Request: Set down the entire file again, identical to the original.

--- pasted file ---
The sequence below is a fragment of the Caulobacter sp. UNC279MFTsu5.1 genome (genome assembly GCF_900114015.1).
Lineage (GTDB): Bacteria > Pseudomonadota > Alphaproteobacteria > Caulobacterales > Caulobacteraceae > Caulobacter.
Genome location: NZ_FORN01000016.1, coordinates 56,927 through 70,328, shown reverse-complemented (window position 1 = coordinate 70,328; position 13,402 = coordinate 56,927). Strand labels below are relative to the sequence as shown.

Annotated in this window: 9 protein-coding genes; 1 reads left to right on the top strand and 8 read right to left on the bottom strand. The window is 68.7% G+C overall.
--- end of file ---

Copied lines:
The sequence below is a fragment of the Caulobacter sp. UNC279MFTsu5.1 genome (genome assembly GCF_900114015.1).
Lineage (GTDB): Bacteria > Pseudomonadota > Alphaproteobacteria > Caulobacterales > Caulobacteraceae > Caulobacter.
Genome location: NZ_FORN01000016.1, coordinates 56,927 through 70,328, shown reverse-complemented (window position 1 = coordinate 70,328; position 13,402 = coordinate 56,927). Strand labels below are relative to the sequence as shown.

Annotated in this window: 9 protein-coding genes; 1 reads left to right on the top strand and 8 read right to left on the bottom strand. The window is 68.7% G+C overall.